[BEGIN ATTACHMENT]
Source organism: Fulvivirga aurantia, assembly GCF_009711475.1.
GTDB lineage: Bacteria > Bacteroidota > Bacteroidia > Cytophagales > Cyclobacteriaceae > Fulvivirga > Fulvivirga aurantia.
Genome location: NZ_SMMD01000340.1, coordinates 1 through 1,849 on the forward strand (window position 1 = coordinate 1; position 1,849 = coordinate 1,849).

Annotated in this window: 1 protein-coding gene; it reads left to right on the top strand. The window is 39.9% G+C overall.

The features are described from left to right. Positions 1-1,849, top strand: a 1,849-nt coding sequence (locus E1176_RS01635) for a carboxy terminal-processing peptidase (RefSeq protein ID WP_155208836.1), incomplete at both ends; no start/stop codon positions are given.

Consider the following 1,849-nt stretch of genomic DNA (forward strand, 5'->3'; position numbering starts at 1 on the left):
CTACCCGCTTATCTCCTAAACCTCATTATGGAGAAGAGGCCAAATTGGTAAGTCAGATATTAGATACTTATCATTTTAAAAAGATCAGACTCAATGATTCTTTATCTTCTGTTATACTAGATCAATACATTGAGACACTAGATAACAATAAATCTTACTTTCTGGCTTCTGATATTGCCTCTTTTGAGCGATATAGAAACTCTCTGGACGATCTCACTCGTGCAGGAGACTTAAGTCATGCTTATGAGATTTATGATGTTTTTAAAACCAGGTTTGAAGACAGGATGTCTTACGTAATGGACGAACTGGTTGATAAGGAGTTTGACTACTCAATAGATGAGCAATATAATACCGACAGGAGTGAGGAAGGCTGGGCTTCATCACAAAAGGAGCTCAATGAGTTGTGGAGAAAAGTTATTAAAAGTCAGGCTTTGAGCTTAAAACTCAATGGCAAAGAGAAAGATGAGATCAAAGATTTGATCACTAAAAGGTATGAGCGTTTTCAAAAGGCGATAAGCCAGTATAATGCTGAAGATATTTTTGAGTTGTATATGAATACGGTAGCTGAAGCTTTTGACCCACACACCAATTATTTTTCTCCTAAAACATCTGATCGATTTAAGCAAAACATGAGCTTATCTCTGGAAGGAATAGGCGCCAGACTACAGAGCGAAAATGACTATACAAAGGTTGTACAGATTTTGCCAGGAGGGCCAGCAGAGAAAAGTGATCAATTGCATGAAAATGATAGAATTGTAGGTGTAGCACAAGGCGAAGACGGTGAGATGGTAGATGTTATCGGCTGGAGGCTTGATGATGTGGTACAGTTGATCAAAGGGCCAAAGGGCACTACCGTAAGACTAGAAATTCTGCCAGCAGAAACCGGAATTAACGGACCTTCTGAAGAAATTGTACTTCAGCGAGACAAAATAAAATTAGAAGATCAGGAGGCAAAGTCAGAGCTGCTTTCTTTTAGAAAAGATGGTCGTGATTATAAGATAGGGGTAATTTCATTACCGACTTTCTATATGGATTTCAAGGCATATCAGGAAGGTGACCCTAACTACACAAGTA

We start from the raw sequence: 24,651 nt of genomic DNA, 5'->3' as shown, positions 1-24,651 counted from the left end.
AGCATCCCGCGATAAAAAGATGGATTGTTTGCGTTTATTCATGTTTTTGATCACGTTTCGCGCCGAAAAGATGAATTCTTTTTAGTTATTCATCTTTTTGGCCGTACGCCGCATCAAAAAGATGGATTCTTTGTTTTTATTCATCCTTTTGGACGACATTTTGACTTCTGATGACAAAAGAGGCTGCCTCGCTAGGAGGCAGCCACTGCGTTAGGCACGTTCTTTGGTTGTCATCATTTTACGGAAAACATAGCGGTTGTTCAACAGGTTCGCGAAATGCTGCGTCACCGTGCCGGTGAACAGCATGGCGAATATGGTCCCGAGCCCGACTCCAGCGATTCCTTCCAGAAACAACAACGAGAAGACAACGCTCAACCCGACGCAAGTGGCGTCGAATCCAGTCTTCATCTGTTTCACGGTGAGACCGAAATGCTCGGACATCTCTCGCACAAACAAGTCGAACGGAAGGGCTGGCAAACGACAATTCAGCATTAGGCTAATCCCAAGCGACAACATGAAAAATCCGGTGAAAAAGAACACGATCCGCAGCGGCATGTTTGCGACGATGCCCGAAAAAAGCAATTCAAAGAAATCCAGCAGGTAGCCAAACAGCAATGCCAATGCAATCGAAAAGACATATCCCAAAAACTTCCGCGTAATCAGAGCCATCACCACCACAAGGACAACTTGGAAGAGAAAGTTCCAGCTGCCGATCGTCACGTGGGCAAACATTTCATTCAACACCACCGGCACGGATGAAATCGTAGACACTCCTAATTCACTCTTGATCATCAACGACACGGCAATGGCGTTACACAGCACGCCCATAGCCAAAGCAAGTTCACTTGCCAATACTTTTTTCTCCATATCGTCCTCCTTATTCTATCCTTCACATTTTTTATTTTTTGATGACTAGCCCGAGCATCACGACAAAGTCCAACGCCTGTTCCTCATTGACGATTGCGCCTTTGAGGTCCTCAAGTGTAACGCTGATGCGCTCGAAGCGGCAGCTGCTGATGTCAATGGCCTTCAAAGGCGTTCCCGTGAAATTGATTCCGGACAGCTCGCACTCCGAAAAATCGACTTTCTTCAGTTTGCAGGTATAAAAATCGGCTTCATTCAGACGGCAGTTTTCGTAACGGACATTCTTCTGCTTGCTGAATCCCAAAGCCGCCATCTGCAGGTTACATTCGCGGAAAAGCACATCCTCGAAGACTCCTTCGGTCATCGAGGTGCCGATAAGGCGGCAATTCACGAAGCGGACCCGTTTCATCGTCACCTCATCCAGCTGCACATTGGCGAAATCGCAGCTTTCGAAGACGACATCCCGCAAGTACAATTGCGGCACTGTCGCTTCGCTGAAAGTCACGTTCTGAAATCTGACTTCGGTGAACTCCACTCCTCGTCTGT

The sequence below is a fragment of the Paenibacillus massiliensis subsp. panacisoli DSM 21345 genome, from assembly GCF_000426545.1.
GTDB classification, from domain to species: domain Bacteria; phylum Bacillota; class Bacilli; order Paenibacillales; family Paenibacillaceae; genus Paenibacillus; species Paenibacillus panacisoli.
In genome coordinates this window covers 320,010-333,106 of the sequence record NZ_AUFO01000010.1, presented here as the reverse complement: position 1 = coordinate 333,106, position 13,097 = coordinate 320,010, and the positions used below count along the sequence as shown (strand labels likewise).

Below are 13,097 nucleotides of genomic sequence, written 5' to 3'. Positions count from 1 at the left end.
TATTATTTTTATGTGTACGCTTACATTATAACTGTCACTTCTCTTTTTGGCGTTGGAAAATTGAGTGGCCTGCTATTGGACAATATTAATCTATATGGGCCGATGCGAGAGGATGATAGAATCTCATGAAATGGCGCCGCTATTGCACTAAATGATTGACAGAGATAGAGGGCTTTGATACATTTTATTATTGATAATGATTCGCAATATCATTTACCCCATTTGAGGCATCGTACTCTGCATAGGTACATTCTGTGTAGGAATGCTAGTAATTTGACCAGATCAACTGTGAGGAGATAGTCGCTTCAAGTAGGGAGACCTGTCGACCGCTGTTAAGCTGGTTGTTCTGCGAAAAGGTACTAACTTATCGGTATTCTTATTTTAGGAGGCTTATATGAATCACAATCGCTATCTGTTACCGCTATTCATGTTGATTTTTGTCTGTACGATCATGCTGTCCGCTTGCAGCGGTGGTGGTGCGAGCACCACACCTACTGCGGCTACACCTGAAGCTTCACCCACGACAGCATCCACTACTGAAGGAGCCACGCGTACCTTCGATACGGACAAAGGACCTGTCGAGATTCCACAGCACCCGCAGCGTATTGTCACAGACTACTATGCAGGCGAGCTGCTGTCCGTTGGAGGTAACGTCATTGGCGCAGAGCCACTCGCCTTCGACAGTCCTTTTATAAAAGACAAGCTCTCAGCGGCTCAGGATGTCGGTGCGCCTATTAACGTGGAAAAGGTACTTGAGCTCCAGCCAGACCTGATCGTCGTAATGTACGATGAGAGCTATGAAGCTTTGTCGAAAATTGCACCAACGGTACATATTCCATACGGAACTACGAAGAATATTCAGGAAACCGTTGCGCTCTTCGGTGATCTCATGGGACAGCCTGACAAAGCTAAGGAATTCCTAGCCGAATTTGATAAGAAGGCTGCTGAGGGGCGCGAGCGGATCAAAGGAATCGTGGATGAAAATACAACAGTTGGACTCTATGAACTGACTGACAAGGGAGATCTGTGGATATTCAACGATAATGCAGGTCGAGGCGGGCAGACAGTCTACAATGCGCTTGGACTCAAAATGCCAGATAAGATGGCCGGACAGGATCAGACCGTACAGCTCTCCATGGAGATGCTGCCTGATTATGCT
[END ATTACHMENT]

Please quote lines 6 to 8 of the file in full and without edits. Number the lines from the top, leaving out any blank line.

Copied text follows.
Consider the following 1,849-nt stretch of genomic DNA (forward strand, 5'->3'; position numbering starts at 1 on the left):
CTACCCGCTTATCTCCTAAACCTCATTATGGAGAAGAGGCCAAATTGGTAAGTCAGATATTAGATACTTATCATTTTAAAAAGATCAGACTCAATGATTCTTTATCTTCTGTTATACTAGATCAATACATTGAGACACTAGATAACAATAAATCTTACTTTCTGGCTTCTGATATTGCCTCTTTTGAGCGATATAGAAACTCTCTGGACGATCTCACTCGTGCAGGAGACTTAAGTCATGCTTATGAGATTTATGATGTTTTTAAAACCAGGTTTGAAGACAGGATGTCTTACGTAATGGACGAACTGGTTGATAAGGAGTTTGACTACTCAATAGATGAGCAATATAATACCGACAGGAGTGAGGAAGGCTGGGCTTCATCACAAAAGGAGCTCAATGAGTTGTGGAGAAAAGTTATTAAAAGTCAGGCTTTGAGCTTAAAACTCAATGGCAAAGAGAAAGATGAGATCAAAGATTTGATCACTAAAAGGTATGAGCGTTTTCAAAAGGCGATAAGCCAGTATAATGCTGAAGATATTTTTGAGTTGTATATGAATACGGTAGCTGAAGCTTTTGACCCACACACCAATTATTTTTCTCCTAAAACATCTGATCGATTTAAGCAAAACATGAGCTTATCTCTGGAAGGAATAGGCGCCAGACTACAGAGCGAAAATGACTATACAAAGGTTGTACAGATTTTGCCAGGAGGGCCAGCAGAGAAAAGTGATCAATTGCATGAAAATGATAGAATTGTAGGTGTAGCACAAGGCGAAGACGGTGAGATGGTAGATGTTATCGGCTGGAGGCTTGATGATGTGGTACAGTTGATCAAAGGGCCAAAGGGCACTACCGTAAGACTAGAAATTCTGCCAGCAGAAACCGGAATTAACGGACCTTCTGAAGAAATTGTACTTCAGCGAGACAAAATAAAATTAGAAGATCAGGAGGCAAAGTCAGAGCTGCTTTCTTTTAGAAAAGATGGTCGTGATTATAAGATAGGGGTAATTTCATTACCGACTTTCTATATGGATTTCAAGGCATATCAGGAAGGTGACCCTAACTACACAAGTA

We start from the raw sequence: 24,651 nt of genomic DNA, 5'->3' as shown, positions 1-24,651 counted from the left end.